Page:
There’s a bit of irony in the fact that we use artwork depicting leprechauns to celebrate the feast day of a saint who brought Christianity to Ireland, but…you know. Nothing says “Irish” like St. Pat, shamrocks, and leprechauns, so I thought it would be fun to look up the word as we draw near to St. Patrick’s Day, when so many Americans like to honor their Irish roots.

Leprechaun has various spellings in English, and we all have an image of a cute-if-mischievous little green-clad fairie when we think of them…much like Lucky of Lucky Charms, I daresay. But where does the word come from?

The word comes from the Old Irish luchorpán, which, in turn, is built of two root words: , meaning “small,” and corp, meaning “body.” So our idea of leprechauns being little tiny creatures is spot on. There’s some speculation as to whether the Irish luchorpan are also related to the Roman festival of Lupercalia, which was a pastoral festival celebrating the she-wolf who supposedly raised the founders of Rome…and it was a raucous festival. Linked to fertility and the warding off of evil, this festival could get, ahem, out of hand. It’s possible that when Romans encountered the Irish and their stories, they deemed leprechauns to be “little Lupercali.” Though Irish folklore usually denotes leprechauns as being solitary creatures, so that similarity in spelling could be purely coincidental.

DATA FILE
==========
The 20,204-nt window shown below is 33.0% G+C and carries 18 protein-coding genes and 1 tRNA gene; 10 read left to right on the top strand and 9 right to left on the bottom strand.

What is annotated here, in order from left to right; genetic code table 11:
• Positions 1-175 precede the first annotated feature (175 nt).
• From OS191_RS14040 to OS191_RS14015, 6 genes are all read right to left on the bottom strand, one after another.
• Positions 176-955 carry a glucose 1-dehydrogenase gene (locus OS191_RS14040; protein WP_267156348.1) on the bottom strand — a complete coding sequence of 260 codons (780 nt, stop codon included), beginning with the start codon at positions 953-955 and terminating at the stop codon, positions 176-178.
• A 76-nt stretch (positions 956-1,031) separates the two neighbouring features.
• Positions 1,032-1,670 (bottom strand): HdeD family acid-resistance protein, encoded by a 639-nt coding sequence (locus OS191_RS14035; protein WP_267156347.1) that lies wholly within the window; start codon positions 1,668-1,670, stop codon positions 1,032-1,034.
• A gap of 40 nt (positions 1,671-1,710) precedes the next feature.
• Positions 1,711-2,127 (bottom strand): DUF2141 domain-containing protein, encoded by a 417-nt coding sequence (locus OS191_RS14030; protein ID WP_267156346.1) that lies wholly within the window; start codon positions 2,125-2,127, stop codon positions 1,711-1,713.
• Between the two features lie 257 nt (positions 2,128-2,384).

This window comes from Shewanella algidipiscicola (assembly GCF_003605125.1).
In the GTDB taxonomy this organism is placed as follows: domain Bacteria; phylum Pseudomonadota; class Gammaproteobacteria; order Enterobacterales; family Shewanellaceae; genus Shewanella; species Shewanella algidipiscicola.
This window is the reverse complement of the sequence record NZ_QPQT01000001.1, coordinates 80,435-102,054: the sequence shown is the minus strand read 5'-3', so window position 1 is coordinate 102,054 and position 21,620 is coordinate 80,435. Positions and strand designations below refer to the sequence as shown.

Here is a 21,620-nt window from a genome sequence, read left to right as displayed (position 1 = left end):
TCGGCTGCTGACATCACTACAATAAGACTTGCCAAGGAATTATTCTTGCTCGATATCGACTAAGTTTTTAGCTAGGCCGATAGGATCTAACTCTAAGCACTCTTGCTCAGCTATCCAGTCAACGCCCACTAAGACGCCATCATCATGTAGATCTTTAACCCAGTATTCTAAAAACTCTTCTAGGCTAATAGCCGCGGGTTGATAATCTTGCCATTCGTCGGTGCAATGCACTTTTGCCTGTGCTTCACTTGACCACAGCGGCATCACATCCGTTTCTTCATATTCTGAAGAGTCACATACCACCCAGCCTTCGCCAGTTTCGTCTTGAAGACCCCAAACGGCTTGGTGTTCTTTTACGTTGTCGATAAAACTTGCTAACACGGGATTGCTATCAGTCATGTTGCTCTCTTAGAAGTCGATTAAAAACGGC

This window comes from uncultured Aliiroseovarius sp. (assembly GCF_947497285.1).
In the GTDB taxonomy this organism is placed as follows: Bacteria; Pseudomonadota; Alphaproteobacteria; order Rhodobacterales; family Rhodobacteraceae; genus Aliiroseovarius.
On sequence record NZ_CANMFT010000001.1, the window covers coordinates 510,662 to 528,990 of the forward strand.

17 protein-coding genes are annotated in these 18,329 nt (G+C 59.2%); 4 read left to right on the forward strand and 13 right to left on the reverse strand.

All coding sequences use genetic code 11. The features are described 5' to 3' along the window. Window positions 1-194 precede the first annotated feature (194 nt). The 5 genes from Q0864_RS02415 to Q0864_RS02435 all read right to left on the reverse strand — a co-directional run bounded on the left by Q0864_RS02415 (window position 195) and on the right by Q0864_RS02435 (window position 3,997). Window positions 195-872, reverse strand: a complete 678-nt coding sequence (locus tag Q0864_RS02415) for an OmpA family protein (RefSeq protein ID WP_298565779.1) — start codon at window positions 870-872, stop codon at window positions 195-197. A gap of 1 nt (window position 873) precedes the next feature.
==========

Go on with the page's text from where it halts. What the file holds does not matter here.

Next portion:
While we’re talking about irony, though, it’s a bit ironic that leprechauns have, in modern times, come to be such an icon for things Irish…because they’re actually rarely noted in older folklore. They’re usually described as tiny old men wearing a hat and coat, often making shoes or guarding gold, and always making trouble. Like most Irish fairy lore, these little guys are mischievous and especially fond of practical jokes.

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